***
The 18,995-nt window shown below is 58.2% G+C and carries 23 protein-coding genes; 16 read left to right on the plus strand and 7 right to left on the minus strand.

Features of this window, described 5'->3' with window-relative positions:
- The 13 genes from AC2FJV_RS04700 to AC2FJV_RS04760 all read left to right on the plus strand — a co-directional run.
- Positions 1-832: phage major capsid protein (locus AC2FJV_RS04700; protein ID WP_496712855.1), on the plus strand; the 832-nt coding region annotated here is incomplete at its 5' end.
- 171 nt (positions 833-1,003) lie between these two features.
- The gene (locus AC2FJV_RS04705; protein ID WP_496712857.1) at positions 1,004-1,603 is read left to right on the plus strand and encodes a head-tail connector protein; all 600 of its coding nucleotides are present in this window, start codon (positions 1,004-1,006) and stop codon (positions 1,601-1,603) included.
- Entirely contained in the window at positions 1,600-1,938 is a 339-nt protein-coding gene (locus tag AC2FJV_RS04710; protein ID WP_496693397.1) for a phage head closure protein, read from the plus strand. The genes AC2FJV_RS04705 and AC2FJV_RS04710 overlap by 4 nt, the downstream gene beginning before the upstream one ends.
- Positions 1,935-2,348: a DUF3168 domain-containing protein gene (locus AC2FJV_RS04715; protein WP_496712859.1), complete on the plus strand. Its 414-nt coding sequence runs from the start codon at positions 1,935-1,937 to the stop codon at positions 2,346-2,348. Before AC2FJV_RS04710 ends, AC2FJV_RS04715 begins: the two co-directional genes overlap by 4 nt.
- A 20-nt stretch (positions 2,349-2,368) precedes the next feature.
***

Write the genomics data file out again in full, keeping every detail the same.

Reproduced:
The 18,995-nt window shown below is 58.2% G+C and carries 23 protein-coding genes; 16 read left to right on the plus strand and 7 right to left on the minus strand.

Features of this window, described 5'->3' with window-relative positions:
- The 13 genes from AC2FJV_RS04700 to AC2FJV_RS04760 all read left to right on the plus strand — a co-directional run.
- Positions 1-832: phage major capsid protein (locus AC2FJV_RS04700; protein ID WP_496712855.1), on the plus strand; the 832-nt coding region annotated here is incomplete at its 5' end.
- 171 nt (positions 833-1,003) lie between these two features.
- The gene (locus AC2FJV_RS04705; protein ID WP_496712857.1) at positions 1,004-1,603 is read left to right on the plus strand and encodes a head-tail connector protein; all 600 of its coding nucleotides are present in this window, start codon (positions 1,004-1,006) and stop codon (positions 1,601-1,603) included.
- Entirely contained in the window at positions 1,600-1,938 is a 339-nt protein-coding gene (locus tag AC2FJV_RS04710; protein ID WP_496693397.1) for a phage head closure protein, read from the plus strand. The genes AC2FJV_RS04705 and AC2FJV_RS04710 overlap by 4 nt, the downstream gene beginning before the upstream one ends.
- Positions 1,935-2,348: a DUF3168 domain-containing protein gene (locus AC2FJV_RS04715; protein WP_496712859.1), complete on the plus strand. Its 414-nt coding sequence runs from the start codon at positions 1,935-1,937 to the stop codon at positions 2,346-2,348. Before AC2FJV_RS04710 ends, AC2FJV_RS04715 begins: the two co-directional genes overlap by 4 nt.
- A 20-nt stretch (positions 2,349-2,368) precedes the next feature.